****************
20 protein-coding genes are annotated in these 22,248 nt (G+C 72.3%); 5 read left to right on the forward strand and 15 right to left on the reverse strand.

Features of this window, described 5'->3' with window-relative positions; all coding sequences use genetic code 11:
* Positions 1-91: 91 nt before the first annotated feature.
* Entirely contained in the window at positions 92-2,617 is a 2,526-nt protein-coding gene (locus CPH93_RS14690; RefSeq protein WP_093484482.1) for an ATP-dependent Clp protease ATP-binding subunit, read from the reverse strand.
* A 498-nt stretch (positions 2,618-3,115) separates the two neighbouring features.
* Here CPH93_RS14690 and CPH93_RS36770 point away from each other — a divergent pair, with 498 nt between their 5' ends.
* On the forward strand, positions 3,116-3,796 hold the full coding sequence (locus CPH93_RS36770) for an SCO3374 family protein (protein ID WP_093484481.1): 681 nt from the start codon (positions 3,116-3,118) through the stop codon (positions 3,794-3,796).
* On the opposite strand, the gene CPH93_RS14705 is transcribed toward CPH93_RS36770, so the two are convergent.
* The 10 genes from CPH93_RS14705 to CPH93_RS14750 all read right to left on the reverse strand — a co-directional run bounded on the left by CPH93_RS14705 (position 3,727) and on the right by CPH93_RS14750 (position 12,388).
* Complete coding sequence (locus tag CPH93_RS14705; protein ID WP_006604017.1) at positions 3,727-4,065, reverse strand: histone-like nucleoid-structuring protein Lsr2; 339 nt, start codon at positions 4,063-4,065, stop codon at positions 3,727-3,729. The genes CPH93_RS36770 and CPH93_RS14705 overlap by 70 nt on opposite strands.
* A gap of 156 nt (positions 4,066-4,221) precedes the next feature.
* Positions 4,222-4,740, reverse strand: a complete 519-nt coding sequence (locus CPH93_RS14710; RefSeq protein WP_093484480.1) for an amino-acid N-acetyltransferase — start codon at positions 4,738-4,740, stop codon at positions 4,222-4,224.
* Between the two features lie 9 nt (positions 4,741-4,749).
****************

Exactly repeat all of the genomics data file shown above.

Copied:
20 protein-coding genes are annotated in these 22,248 nt (G+C 72.3%); 5 read left to right on the forward strand and 15 right to left on the reverse strand.

Features of this window, described 5'->3' with window-relative positions; all coding sequences use genetic code 11:
* Positions 1-91: 91 nt before the first annotated feature.
* Entirely contained in the window at positions 92-2,617 is a 2,526-nt protein-coding gene (locus CPH93_RS14690; RefSeq protein WP_093484482.1) for an ATP-dependent Clp protease ATP-binding subunit, read from the reverse strand.
* A 498-nt stretch (positions 2,618-3,115) separates the two neighbouring features.
* Here CPH93_RS14690 and CPH93_RS36770 point away from each other — a divergent pair, with 498 nt between their 5' ends.
* On the forward strand, positions 3,116-3,796 hold the full coding sequence (locus CPH93_RS36770) for an SCO3374 family protein (protein ID WP_093484481.1): 681 nt from the start codon (positions 3,116-3,118) through the stop codon (positions 3,794-3,796).
* On the opposite strand, the gene CPH93_RS14705 is transcribed toward CPH93_RS36770, so the two are convergent.
* The 10 genes from CPH93_RS14705 to CPH93_RS14750 all read right to left on the reverse strand — a co-directional run bounded on the left by CPH93_RS14705 (position 3,727) and on the right by CPH93_RS14750 (position 12,388).
* Complete coding sequence (locus tag CPH93_RS14705; protein ID WP_006604017.1) at positions 3,727-4,065, reverse strand: histone-like nucleoid-structuring protein Lsr2; 339 nt, start codon at positions 4,063-4,065, stop codon at positions 3,727-3,729. The genes CPH93_RS36770 and CPH93_RS14705 overlap by 70 nt on opposite strands.
* A gap of 156 nt (positions 4,066-4,221) precedes the next feature.
* Positions 4,222-4,740, reverse strand: a complete 519-nt coding sequence (locus CPH93_RS14710; RefSeq protein WP_093484480.1) for an amino-acid N-acetyltransferase — start codon at positions 4,738-4,740, stop codon at positions 4,222-4,224.
* Between the two features lie 9 nt (positions 4,741-4,749).